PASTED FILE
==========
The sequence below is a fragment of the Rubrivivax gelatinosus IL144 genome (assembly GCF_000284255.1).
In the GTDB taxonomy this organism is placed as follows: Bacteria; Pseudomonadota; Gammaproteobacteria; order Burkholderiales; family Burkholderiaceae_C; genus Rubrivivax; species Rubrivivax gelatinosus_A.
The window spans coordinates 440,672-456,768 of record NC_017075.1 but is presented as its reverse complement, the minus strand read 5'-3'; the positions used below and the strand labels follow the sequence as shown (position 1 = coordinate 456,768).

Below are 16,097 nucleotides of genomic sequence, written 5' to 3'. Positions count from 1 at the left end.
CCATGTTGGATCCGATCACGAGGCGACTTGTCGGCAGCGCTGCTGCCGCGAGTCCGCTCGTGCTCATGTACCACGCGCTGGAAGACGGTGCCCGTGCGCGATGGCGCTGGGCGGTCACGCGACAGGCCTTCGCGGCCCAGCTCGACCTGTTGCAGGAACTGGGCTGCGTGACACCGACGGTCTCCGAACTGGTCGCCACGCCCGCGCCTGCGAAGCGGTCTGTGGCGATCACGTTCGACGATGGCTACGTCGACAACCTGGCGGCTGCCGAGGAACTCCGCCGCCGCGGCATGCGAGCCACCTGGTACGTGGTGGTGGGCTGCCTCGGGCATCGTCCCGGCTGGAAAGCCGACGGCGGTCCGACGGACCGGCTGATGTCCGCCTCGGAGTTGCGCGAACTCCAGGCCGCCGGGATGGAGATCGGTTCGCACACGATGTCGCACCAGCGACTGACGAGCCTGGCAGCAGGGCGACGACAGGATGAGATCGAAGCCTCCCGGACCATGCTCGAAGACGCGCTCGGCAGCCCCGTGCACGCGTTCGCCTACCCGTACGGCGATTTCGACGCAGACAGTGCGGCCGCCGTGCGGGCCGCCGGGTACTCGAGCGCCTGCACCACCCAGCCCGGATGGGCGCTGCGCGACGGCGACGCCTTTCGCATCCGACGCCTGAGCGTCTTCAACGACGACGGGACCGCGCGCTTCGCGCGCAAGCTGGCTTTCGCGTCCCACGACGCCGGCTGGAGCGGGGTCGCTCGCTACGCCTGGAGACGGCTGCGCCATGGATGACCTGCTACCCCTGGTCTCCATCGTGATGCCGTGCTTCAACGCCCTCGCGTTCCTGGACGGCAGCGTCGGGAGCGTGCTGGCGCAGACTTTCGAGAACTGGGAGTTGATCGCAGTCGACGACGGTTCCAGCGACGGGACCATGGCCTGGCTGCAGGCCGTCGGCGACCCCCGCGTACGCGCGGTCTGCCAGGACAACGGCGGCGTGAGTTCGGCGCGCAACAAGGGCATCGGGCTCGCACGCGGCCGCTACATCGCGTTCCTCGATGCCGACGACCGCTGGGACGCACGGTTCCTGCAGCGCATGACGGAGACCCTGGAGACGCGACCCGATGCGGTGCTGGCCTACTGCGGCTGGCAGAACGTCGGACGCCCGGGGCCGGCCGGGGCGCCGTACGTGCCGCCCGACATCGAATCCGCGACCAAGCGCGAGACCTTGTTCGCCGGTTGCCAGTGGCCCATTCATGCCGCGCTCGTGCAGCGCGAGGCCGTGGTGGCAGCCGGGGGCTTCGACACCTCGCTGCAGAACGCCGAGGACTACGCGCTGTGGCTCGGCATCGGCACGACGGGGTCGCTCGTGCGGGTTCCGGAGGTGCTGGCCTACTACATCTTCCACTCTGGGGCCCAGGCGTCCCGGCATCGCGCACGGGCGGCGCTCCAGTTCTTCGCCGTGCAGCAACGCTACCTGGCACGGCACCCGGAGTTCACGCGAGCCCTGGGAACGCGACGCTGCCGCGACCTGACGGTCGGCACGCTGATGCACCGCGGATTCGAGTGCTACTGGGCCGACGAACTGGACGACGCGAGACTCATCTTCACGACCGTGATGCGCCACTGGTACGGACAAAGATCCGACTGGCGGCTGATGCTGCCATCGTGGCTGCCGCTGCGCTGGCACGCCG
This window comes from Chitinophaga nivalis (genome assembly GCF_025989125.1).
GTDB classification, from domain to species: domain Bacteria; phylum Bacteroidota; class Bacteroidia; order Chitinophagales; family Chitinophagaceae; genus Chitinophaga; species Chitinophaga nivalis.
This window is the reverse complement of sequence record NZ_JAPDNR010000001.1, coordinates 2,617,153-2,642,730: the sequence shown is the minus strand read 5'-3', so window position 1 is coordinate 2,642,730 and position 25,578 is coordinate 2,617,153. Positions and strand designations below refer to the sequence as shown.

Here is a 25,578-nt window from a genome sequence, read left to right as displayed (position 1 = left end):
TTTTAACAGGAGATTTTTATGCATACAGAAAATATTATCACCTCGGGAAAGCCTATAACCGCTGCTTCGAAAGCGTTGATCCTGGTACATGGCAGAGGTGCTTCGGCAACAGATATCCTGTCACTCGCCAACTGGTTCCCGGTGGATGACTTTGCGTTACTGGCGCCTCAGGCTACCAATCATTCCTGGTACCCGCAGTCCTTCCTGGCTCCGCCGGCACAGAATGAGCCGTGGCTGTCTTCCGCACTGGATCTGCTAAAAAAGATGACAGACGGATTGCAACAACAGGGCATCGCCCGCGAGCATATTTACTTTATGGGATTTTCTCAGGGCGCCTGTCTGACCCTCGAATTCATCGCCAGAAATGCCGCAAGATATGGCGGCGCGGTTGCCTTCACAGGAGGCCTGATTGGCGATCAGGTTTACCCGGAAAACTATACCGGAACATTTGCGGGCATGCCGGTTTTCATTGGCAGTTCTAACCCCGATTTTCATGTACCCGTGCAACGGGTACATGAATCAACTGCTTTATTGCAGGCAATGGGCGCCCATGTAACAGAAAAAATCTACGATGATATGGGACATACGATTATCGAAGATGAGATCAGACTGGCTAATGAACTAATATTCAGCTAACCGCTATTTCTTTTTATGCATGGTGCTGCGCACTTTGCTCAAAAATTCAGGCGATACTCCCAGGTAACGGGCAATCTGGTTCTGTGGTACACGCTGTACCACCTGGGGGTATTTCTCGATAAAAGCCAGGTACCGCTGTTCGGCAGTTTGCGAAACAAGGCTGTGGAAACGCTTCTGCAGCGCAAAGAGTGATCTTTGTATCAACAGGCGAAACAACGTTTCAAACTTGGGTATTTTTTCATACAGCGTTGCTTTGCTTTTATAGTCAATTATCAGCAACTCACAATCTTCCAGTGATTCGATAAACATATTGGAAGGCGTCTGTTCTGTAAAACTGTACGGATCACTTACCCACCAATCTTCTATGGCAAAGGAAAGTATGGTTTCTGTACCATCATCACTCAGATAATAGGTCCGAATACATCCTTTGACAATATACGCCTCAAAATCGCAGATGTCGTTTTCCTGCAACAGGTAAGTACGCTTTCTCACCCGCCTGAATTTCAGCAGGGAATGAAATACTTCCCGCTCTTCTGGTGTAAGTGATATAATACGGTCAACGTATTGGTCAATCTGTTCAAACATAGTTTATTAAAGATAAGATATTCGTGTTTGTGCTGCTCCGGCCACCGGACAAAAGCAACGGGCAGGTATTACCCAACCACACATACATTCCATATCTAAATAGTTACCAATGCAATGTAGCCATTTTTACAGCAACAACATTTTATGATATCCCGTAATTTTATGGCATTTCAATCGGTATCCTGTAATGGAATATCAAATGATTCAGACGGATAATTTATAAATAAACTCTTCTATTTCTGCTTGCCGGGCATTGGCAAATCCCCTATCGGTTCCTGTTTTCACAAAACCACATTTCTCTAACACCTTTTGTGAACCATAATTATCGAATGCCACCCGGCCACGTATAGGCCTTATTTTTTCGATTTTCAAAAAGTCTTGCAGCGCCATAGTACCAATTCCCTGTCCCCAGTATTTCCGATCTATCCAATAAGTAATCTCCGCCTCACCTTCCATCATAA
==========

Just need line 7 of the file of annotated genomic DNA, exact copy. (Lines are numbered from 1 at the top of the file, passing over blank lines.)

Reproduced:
GTDB classification, from domain to species: domain Bacteria; phylum Bacteroidota; class Bacteroidia; order Chitinophagales; family Chitinophagaceae; genus Chitinophaga; species Chitinophaga nivalis.